Code Criticism

I’ve been working on a project using the Google Data API.  Given my preferences, I’d be coding in Perl.  Java is the least evil of all the languages that GData supports.  I’d like to do a little self-critique of my coding style in Java since It’s imported from C.

Here‘s the source file I’m critiquing.

  • 32-36:  My TODOs used to be here.
    • /*
      *
      *
      *
      */
  • 38-40:  A comment on the GNU-centricity of the CLI.
    • /*
      * This is very GNU-centric code.  It’s portable but will still behave as if it were a GNU command.
      */
  • 64-67:  Telling everyone where I got the regex to validate e-mail addresses.
  • 151:  It’s the MySQL Connector/J driver.
    • // MySQL Connector/J driver
  • 153-156:  Code that’s redundant.  And also broken.
    • // this code is redundant (and also broken)
      // if (dbHost.isEmpty() || dbHost == null) {
      // dbHost = “localhost”;
      // }
    • It’s redundant because the defaulting is handled in the main method.
    • It’s broken because if dbHost really is null, then the first test in the if() statement would throw a NullPointerException.  I would need to reverse the tests to have the null check first.  Thanks to Java’s short-circuit conditional parser, it would return true from the ==null test and not even check for string emptiness.
  • 215:  There really is no reasonable default for a database username.
    • // no reasonable default
  • 216:  If we default to null, then MySQL assumes that we have no password on the account and doesn’t prompt for one.  If we default to an empty string, MySQL will prompt for a password.  Not that we want that in this case but maybe if I ever make a GUI for it.
    • // allows for empty password
  • 221:  Explains the code for setting the default last_modified date.
    • // this sets our default last modified date to be yesterday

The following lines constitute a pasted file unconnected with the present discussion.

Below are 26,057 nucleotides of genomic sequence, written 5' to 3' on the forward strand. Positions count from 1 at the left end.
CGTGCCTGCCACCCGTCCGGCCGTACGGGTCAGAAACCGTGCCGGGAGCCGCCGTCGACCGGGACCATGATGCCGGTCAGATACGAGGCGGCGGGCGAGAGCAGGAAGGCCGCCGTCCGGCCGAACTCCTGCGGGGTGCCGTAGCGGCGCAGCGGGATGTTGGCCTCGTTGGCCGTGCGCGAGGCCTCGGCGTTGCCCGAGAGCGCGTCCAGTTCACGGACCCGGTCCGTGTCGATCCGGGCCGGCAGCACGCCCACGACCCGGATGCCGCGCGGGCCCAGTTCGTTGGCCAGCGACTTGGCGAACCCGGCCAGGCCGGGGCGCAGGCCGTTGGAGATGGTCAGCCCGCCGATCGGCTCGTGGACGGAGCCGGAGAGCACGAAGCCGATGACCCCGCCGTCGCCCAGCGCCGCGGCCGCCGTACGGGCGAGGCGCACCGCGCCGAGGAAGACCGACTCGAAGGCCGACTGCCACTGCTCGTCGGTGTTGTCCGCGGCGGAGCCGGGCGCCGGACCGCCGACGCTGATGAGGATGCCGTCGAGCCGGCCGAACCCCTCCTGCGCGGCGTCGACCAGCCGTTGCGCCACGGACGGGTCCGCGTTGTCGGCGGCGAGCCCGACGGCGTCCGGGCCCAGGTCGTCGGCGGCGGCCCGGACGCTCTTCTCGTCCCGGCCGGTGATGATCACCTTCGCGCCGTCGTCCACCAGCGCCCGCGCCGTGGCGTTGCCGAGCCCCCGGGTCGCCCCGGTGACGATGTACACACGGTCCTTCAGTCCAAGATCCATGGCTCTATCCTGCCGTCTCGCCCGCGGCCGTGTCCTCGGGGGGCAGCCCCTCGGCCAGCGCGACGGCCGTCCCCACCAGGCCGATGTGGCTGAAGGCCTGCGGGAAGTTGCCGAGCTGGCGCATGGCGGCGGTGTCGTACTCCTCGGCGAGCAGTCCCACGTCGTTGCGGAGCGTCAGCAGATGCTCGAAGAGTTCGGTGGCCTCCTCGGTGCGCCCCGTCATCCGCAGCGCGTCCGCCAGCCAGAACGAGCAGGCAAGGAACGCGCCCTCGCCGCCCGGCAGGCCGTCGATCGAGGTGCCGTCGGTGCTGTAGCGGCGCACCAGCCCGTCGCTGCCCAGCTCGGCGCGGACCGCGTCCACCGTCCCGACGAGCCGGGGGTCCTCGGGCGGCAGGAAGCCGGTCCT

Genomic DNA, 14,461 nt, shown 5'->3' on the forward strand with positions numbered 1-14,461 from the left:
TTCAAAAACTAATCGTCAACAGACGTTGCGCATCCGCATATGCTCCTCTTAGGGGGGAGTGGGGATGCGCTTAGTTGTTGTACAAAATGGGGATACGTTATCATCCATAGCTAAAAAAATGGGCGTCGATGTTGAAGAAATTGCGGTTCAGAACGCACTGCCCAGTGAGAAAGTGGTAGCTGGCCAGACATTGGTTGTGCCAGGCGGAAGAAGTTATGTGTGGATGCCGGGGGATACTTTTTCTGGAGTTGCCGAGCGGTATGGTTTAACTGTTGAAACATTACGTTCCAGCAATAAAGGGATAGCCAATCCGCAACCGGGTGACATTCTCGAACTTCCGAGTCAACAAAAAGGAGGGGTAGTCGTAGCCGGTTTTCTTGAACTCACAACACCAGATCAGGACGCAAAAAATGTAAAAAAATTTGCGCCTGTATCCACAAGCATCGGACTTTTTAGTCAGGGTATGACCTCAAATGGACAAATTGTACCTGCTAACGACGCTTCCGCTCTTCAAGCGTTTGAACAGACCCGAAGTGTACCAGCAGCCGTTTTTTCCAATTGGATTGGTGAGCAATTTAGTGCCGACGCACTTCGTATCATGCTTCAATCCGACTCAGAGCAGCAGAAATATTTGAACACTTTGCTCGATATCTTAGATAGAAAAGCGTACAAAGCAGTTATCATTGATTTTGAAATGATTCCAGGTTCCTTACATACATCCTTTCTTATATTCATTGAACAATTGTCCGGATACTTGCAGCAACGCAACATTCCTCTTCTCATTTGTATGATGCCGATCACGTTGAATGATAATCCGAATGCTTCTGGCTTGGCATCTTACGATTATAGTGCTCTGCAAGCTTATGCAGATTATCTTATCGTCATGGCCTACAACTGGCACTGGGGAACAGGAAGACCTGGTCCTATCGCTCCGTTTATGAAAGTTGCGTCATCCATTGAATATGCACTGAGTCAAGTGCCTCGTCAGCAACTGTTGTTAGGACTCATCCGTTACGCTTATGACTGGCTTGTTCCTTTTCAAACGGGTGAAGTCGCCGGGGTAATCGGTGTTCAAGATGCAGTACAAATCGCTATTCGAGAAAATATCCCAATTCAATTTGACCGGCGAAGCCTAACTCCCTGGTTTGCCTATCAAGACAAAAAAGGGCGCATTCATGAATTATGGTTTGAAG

• 227:  Explains the code to handle command line arguments.
    • // command line argument parsing
  • 229:  Mostly for me because I’m used to the C implementation of GNU getopt().
    • // the character representing the option the user chose
  • 231-234:  A comment on my lack of typing ability.
    • //
      // StringBuffer sb = new StringBuffer(); // note – not StringBugger
      // like
      // I keep wanting to type!
    • If this were C or C++, I would just do #define StringBugger StringBuffer.
  • 251-253:  A Time to Complain.
    • // complain to the user when a REQUIRED_ARGUMENT
      // isn’t present
      //
  • 257:  A case that can’t happen.
    • // can’t happen
  • 262-263:  Specifies what to do if someone gives us data without telling us what the data is for.
    • // someone tried to give us data without an option – doesn’t
      // work that way
  • 302-303:  The default case according to GetOpt.
    • // Getopt didn’t find the option in the list of
      // choices we gave it
  • 308-310:  The real default case.
    • // shouldn’t happen
    • throw new UnhandledCaseException(
      “The programmer screwed up the command-line argument handling.  This is a bug.”);
    • I could have just stacked the case ‘?’: and default: labels so that they both executed the same code.  But I wanted to do the Right Thing and isolate user error from programmer error.